“In the 1958-1968 decade, the U.S. Government approved four covert programs to try to influence the direction of Japanese political life,” the State Department revealed this week in the latest volume of Foreign Relations of the United States, the official history of U.S. foreign policy.
“Concerned that potential electoral success by leftist political forces would strengthen Japanese neutralism and eventually pave the way for a leftist government in Japan, the Eisenhower administration authorized the Central Intelligence Agency before the May 1958 elections for the Japanese House of Representatives to provide a few
key pro-American and conservative politicians with covert limited financial support and electoral advice,” according to an Editorial Note in the new volume (document 1).
“By 1964, key officials in the Lyndon Johnson administration were becoming convinced that because of the increased stability in Japanese politics, covert subsidies to Japanese politicians were no longer necessary.”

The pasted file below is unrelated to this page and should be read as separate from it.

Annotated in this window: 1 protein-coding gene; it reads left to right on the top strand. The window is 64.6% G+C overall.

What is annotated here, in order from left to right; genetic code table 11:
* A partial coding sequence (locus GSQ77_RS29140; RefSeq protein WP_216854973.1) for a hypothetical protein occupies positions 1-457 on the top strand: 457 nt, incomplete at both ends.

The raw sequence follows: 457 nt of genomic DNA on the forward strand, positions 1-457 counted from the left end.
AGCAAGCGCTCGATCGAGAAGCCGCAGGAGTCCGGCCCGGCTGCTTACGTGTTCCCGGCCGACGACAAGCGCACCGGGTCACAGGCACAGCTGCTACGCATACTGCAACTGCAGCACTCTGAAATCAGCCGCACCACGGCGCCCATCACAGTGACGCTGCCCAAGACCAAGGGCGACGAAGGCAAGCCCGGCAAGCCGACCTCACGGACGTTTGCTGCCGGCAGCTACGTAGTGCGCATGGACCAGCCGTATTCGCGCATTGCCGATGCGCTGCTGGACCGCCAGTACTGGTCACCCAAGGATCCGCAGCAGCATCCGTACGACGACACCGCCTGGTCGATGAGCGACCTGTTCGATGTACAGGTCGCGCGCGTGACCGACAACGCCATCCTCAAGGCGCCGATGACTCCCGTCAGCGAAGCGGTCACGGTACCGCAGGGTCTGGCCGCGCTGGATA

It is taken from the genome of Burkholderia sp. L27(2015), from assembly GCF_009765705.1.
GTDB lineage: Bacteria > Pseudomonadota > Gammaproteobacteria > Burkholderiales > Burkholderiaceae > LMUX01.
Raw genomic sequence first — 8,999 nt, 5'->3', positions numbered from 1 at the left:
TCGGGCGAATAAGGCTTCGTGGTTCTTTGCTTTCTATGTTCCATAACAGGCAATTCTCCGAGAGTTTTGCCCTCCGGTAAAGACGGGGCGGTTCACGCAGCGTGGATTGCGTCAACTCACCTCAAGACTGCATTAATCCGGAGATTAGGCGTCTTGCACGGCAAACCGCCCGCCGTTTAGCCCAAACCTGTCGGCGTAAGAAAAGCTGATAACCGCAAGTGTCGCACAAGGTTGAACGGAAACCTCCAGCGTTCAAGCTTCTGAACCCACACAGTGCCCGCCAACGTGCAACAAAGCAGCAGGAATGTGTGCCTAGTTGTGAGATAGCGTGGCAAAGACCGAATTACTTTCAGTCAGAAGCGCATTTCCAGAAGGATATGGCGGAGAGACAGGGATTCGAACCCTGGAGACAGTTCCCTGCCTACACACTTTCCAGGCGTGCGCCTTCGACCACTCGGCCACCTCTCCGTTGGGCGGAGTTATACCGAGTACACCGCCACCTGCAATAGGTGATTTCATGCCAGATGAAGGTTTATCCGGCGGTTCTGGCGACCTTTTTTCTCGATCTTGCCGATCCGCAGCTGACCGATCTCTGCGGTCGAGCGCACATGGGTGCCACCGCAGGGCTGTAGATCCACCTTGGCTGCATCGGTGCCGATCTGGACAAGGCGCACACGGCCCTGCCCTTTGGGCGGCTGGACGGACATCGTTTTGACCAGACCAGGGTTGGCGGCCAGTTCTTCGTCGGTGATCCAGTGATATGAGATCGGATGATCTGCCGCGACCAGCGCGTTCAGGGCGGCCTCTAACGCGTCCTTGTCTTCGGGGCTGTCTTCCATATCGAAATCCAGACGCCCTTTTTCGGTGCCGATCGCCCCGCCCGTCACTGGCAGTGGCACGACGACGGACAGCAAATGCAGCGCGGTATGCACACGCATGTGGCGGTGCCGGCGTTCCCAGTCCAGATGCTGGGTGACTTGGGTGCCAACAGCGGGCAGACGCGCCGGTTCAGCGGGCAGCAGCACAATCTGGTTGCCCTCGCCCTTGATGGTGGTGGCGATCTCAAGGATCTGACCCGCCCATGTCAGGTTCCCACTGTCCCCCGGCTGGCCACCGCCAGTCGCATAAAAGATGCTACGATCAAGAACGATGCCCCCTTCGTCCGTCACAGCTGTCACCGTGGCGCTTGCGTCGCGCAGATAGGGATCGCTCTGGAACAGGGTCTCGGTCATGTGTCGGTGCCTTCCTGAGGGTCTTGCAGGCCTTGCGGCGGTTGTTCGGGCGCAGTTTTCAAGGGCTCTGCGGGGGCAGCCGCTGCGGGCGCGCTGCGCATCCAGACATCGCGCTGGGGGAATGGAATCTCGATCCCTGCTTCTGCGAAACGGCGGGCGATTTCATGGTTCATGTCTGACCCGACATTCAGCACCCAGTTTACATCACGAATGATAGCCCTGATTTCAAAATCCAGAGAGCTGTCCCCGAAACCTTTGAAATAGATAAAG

“Furthermore, there was a consensus that the program of subsidies was not worth the risk of exposure. The subsidy program for Japanese political parties was phased out in early 1964.”
“Meanwhile, a broader covert program, divided almost equally between propaganda and social action and designed to encourage key elements in Japanese society to reject the influence of the extreme left, continued to be funded at moderate levels — $450,000 for 1964, for example — throughout the Johnson administration.”
See Foreign Relations of the United States, 1964-1968, Volume XXIX, Part 2, Japan, published July 18.